I’ve got to be honest here, I still think that way sometimes. I know it’s not exactly normally or socially acceptable to randomly throw things when I’m upset or to bang my head against things or seek shelter under the nearest desk or table if I’m getting overwhelmed. I’ve stopped putting things on my walls because I have the tendency to tear down things in fits of rage or despair and not remember why later.
I was told that it’s like I’m a different person when I’m acting out like that. I was told that by so many people and I had such a disconnect from my emotions that I started displaying huge symptoms of Dissociative Identity Disorder and I was convinced that I did have it. I was also doing a lot of drugs at the time of the DID that I had lots of dissociation anyway. Add in the frequent abuse that I’ve endured throughout my life and you have the recipe for a girl who had no identity but still had several personalities. I was a mess. A hot mess, as Charon would say. I even had an actual diagnosis of DID, although everyone in my care team, including me, think that I was just in over my head and around too much abuse and trauma so I retreated into that.
This is relevant because I think you all need to know where I’m coming from. Most of my life, it’s been me being ‘bad’ and ‘different’ or having all this other outside stuff going on that I could blame for my behaviour. Things that could easily be fixed with proper treatment and could ‘go away’. Nothing that could be blamed on me. Being Autistic, having shed those misdiagnoses and working on accepting me for me, I have to acknowledge, accept, and take responsibility for the things I do. I have no one to blame for my behaviour, nothing to point a finger at to escape the reality of I can’t take a magic pill to change.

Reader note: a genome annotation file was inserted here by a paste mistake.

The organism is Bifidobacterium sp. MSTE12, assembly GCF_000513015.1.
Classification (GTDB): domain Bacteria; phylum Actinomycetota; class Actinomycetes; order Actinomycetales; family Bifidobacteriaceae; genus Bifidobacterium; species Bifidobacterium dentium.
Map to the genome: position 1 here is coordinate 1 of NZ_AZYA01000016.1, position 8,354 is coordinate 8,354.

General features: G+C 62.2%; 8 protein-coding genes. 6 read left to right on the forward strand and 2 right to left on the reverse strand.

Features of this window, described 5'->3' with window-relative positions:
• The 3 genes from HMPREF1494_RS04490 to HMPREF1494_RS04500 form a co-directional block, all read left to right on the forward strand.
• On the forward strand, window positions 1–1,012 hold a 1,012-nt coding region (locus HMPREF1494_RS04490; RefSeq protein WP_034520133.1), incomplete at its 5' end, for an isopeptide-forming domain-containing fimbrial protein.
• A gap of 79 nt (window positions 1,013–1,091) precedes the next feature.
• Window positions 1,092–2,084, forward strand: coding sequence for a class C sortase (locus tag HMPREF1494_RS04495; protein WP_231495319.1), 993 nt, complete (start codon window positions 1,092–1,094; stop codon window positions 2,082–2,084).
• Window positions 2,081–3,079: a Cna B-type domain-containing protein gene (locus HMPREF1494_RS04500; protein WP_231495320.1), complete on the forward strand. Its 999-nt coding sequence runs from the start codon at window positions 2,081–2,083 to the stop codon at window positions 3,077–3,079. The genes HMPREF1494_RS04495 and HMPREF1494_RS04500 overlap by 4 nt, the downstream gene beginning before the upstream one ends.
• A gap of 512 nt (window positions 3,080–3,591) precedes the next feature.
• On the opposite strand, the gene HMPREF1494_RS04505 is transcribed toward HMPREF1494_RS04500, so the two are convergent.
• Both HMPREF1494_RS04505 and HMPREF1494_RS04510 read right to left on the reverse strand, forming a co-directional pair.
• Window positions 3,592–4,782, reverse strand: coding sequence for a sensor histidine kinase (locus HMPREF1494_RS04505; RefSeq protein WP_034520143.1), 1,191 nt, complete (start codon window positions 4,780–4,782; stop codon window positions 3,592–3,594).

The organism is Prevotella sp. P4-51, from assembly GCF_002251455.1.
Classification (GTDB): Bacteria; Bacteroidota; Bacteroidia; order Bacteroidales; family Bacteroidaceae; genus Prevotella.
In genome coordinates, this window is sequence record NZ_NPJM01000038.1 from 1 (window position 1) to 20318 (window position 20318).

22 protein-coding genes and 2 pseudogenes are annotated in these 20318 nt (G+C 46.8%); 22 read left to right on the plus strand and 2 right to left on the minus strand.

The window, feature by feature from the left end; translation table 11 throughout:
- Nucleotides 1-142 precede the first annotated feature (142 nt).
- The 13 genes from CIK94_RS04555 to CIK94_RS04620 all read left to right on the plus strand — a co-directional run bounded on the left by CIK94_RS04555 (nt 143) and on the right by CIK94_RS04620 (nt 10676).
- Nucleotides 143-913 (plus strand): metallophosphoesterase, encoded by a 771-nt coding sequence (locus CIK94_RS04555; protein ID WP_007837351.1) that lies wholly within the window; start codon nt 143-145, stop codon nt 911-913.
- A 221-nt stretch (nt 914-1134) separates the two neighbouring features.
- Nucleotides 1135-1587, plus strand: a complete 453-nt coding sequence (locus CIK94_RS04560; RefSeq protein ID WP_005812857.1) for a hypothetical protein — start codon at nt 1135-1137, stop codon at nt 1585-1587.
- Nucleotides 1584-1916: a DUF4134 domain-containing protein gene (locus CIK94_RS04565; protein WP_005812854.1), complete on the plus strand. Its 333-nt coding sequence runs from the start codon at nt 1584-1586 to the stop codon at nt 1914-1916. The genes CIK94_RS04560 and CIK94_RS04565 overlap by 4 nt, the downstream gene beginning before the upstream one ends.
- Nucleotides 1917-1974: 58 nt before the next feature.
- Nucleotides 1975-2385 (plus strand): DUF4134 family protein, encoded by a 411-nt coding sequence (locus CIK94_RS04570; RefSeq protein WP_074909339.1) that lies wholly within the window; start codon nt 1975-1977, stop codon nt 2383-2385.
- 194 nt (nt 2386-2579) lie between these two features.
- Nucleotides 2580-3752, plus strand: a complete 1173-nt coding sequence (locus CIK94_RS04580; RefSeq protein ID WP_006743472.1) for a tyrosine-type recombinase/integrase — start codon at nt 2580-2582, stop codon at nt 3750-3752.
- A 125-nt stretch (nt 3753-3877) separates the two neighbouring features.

In order for me to succeed, I have to accept the reality that I’m Autistic and that’s the core of my problems. I’m not saying that having the Autism makes me a bad person or makes me a problem. I’m not blaming Autism for anything other than how I process things. I need to feel okay to ask for help on things that I don’t think other non-autistic people need help on. Being a stubborn and willful person has only brought me more suffering than I need. I need to let go of that stubbornness and willfulness and accept that there’s just some things that I can’t do without outside help.
There’s things that I can accomplish on my own too. Remember when I went to the Social Security place and had a mini shut down? I still managed to complete my objective in a way (go to the place and figure out how to get my thing). I didn’t get it done in the way that I perceive the average person to be able to do things and so I keep thinking that I failed.
It’s not really failing if I have to ask for help. There’s strength in admitting when you aren’t strong. And I’m not strong. I am very weak. I can read and write and do maths very well. Those are my strengths. I have a lot of difficulties with things not founded in concrete evidence. Abstract things like feelings and other people having their own lives outside my existence are hard things for me to grasp. Reading instruction manuals and doing algebra and calculus are easy things for me. Filling out paperwork and making eye contact is hard. (Those things are hard as fuck, holy floppy disks).
What can I do to help me succeed? I can admit that I need help. And then I can ask for it.
-The Sarcastic Autist
PS, This was a rather hard post to write because I had to admit a lot of things to myself and ‘dig deep’ to figure things out. I actually teared up and cried a bit. I feel very vulnerable right now.